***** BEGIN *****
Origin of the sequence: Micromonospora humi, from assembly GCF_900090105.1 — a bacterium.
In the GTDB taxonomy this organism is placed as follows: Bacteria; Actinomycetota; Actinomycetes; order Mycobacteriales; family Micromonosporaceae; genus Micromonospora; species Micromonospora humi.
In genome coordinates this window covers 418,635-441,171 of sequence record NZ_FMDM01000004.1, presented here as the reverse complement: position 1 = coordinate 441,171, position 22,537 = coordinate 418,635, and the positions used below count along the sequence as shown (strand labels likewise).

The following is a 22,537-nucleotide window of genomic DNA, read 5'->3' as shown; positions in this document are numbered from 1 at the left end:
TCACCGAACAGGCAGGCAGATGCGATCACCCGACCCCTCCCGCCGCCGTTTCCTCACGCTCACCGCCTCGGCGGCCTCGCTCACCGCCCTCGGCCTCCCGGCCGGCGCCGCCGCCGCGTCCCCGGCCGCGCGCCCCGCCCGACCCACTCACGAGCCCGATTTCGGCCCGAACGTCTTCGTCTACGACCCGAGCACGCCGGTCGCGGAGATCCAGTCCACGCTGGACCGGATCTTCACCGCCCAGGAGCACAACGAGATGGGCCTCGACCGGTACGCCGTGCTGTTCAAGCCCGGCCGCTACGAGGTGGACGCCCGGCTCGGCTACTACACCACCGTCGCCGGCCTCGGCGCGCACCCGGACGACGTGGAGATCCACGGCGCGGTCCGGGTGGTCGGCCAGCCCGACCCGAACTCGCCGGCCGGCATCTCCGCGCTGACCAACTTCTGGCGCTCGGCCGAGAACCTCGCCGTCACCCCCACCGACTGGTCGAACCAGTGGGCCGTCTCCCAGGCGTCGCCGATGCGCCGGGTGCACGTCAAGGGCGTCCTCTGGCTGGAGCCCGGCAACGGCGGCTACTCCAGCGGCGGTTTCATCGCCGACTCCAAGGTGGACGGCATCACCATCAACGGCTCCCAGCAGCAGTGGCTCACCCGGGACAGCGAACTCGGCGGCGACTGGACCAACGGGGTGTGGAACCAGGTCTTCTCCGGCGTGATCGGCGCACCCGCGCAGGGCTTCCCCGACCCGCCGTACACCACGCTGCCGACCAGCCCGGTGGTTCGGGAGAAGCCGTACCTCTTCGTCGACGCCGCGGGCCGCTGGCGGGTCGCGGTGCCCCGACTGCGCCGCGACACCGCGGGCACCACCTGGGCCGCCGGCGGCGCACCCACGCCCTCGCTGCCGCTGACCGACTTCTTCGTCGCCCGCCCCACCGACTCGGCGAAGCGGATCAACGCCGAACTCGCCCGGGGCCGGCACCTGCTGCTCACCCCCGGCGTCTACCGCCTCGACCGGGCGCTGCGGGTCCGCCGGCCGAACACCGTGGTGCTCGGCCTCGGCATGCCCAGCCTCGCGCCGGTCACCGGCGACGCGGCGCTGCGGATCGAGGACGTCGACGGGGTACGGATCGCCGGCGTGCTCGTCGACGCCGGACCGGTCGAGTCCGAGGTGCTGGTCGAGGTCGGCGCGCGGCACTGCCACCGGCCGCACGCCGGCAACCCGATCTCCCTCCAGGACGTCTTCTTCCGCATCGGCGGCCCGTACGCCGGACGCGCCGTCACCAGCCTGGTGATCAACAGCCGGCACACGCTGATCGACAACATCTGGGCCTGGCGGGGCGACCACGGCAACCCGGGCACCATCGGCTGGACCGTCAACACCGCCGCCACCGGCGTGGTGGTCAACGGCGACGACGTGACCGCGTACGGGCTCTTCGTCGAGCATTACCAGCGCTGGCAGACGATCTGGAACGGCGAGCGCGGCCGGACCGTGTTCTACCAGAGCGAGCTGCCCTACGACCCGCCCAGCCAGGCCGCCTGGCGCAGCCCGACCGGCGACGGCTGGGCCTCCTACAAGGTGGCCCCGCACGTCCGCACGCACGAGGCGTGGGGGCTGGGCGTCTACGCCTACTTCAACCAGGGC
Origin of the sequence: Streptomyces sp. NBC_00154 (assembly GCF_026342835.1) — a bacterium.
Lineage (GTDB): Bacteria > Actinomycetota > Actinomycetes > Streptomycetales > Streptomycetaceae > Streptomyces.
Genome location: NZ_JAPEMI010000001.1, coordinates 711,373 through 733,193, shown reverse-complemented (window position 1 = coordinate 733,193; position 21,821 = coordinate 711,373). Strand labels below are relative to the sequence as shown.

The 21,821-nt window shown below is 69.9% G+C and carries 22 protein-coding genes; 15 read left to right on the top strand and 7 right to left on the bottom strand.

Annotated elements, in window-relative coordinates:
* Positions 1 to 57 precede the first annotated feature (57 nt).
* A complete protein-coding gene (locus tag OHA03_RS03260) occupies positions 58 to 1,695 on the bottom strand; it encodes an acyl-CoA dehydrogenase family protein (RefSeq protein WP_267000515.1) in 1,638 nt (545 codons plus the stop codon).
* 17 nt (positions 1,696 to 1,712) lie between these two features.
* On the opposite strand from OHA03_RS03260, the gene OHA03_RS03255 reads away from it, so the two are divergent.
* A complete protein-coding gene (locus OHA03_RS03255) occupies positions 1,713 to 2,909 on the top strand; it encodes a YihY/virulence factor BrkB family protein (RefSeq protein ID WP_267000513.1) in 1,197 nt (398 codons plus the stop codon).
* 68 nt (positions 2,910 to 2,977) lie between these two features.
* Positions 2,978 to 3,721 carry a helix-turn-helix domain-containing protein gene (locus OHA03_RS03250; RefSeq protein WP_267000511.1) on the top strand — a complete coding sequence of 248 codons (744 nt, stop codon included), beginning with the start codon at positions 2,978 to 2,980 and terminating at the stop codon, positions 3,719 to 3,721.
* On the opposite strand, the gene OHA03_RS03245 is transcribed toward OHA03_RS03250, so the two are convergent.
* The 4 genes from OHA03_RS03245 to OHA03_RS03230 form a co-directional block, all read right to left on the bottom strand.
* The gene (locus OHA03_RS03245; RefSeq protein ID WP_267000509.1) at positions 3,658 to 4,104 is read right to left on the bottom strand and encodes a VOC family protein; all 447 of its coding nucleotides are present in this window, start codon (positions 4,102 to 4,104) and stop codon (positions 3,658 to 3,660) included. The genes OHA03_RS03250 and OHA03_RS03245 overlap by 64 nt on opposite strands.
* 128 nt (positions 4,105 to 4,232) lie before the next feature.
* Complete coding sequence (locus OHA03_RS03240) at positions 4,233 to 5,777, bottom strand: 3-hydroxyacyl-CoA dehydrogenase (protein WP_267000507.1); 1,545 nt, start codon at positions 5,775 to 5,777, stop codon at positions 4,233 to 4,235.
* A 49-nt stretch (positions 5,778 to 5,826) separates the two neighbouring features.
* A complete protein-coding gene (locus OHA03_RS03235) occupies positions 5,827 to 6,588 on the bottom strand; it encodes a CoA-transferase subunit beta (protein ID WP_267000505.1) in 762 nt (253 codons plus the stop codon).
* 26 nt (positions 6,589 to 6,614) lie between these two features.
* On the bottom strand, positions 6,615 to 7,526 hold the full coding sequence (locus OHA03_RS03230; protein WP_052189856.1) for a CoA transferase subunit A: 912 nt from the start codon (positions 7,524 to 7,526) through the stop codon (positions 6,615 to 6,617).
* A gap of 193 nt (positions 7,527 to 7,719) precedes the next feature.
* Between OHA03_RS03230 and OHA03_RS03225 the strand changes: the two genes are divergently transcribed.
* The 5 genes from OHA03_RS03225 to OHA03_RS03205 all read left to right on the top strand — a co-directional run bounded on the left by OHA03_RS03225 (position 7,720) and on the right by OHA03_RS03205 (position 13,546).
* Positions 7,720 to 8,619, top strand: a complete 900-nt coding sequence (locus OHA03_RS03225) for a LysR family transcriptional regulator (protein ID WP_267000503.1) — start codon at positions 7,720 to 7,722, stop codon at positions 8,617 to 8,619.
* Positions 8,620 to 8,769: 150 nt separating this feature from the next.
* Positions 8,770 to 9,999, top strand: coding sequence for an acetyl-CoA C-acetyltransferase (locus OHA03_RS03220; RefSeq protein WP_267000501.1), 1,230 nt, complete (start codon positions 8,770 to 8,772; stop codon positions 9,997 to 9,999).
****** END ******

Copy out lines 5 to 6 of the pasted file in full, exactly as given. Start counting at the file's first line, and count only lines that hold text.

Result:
TCACCGAACAGGCAGGCAGATGCGATCACCCGACCCCTCCCGCCGCCGTTTCCTCACGCTCACCGCCTCGGCGGCCTCGCTCACCGCCCTCGGCCTCCCGGCCGGCGCCGCCGCCGCGTCCCCGGCCGCGCGCCCCGCCCGACCCACTCACGAGCCCGATTTCGGCCCGAACGTCTTCGTCTACGACCCGAGCACGCCGGTCGCGGAGATCCAGTCCACGCTGGACCGGATCTTCACCGCCCAGGAGCACAACGAGATGGGCCTCGACCGGTACGCCGTGCTGTTCAAGCCCGGCCGCTACGAGGTGGACGCCCGGCTCGGCTACTACACCACCGTCGCCGGCCTCGGCGCGCACCCGGACGACGTGGAGATCCACGGCGCGGTCCGGGTGGTCGGCCAGCCCGACCCGAACTCGCCGGCCGGCATCTCCGCGCTGACCAACTTCTGGCGCTCGGCCGAGAACCTCGCCGTCACCCCCACCGACTGGTCGAACCAGTGGGCCGTCTCCCAGGCGTCGCCGATGCGCCGGGTGCACGTCAAGGGCGTCCTCTGGCTGGAGCCCGGCAACGGCGGCTACTCCAGCGGCGGTTTCATCGCCGACTCCAAGGTGGACGGCATCACCATCAACGGCTCCCAGCAGCAGTGGCTCACCCGGGACAGCGAACTCGGCGGCGACTGGACCAACGGGGTGTGGAACCAGGTCTTCTCCGGCGTGATCGGCGCACCCGCGCAGGGCTTCCCCGACCCGCCGTACACCACGCTGCCGACCAGCCCGGTGGTTCGGGAGAAGCCGTACCTCTTCGTCGACGCCGCGGGCCGCTGGCGGGTCGCGGTGCCCCGACTGCGCCGCGACACCGCGGGCACCACCTGGGCCGCCGGCGGCGCACCCACGCCCTCGCTGCCGCTGACCGACTTCTTCGTCGCCCGCCCCACCGACTCGGCGAAGCGGATCAACGCCGAACTCGCCCGGGGCCGGCACCTGCTGCTCACCCCCGGCGTCTACCGCCTCGACCGGGCGCTGCGGGTCCGCCGGCCGAACACCGTGGTGCTCGGCCTCGGCATGCCCAGCCTCGCGCCGGTCACCGGCGACGCGGCGCTGCGGATCGAGGACGTCGACGGGGTACGGATCGCCGGCGTGCTCGTCGACGCCGGACCGGTCGAGTCCGAGGTGCTGGTCGAGGTCGGCGCGCGGCACTGCCACCGGCCGCACGCCGGCAACCCGATCTCCCTCCAGGACGTCTTCTTCCGCATCGGCGGCCCGTACGCCGGACGCGCCGTCACCAGCCTGGTGATCAACAGCCGGCACACGCTGATCGACAACATCTGGGCCTGGCGGGGCGACCACGGCAACCCGGGCACCATCGGCTGGACCGTCAACACCGCCGCCACCGGCGTGGTGGTCAACGGCGACGACGTGACCGCGTACGGGCTCTTCGTCGAGCATTACCAGCGCTGGCAGACGATCTGGAACGGCGAGCGCGGCCGGACCGTGTTCTACCAGAGCGAGCTGCCCTACGACCCGCCCAGCCAGGCCGCCTGGCGCAGCCCGACCGGCGACGGCTGGGCCTCCTACAAGGTGGCCCCGCACGTCCGCACGCACGAGGCGTGGGGGCTGGGCGTCTACGCCTACTTCAACCAGGGC
Origin of the sequence: Streptomyces sp. NBC_00154 (assembly GCF_026342835.1) — a bacterium.